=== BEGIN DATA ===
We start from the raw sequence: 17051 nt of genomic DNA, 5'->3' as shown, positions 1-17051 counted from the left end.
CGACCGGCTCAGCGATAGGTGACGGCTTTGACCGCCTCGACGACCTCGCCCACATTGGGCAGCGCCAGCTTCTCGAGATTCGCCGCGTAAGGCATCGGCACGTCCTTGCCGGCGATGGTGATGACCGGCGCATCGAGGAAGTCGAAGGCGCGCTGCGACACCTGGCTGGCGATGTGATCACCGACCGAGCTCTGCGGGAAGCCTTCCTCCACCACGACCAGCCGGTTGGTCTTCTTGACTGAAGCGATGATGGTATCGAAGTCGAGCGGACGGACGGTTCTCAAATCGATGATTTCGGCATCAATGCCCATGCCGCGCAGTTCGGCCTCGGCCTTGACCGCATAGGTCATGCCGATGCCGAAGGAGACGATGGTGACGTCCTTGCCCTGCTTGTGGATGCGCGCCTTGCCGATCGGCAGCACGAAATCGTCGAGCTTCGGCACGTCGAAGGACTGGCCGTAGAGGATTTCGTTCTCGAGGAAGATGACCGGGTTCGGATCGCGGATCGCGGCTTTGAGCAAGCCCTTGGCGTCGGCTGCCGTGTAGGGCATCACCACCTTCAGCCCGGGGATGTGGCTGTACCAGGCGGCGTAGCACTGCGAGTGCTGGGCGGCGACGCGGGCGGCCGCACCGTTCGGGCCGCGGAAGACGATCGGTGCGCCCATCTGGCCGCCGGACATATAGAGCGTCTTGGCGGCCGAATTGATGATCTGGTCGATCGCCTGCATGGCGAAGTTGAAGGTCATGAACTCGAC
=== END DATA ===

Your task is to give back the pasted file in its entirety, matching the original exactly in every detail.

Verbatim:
We start from the raw sequence: 17051 nt of genomic DNA, 5'->3' as shown, positions 1-17051 counted from the left end.
CGACCGGCTCAGCGATAGGTGACGGCTTTGACCGCCTCGACGACCTCGCCCACATTGGGCAGCGCCAGCTTCTCGAGATTCGCCGCGTAAGGCATCGGCACGTCCTTGCCGGCGATGGTGATGACCGGCGCATCGAGGAAGTCGAAGGCGCGCTGCGACACCTGGCTGGCGATGTGATCACCGACCGAGCTCTGCGGGAAGCCTTCCTCCACCACGACCAGCCGGTTGGTCTTCTTGACTGAAGCGATGATGGTATCGAAGTCGAGCGGACGGACGGTTCTCAAATCGATGATTTCGGCATCAATGCCCATGCCGCGCAGTTCGGCCTCGGCCTTGACCGCATAGGTCATGCCGATGCCGAAGGAGACGATGGTGACGTCCTTGCCCTGCTTGTGGATGCGCGCCTTGCCGATCGGCAGCACGAAATCGTCGAGCTTCGGCACGTCGAAGGACTGGCCGTAGAGGATTTCGTTCTCGAGGAAGATGACCGGGTTCGGATCGCGGATCGCGGCTTTGAGCAAGCCCTTGGCGTCGGCTGCCGTGTAGGGCATCACCACCTTCAGCCCGGGGATGTGGCTGTACCAGGCGGCGTAGCACTGCGAGTGCTGGGCGGCGACGCGGGCGGCCGCACCGTTCGGGCCGCGGAAGACGATCGGTGCGCCCATCTGGCCGCCGGACATATAGAGCGTCTTGGCGGCCGAATTGATGATCTGGTCGATCGCCTGCATGGCGAAGTTGAAGGTCATGAACTCGAC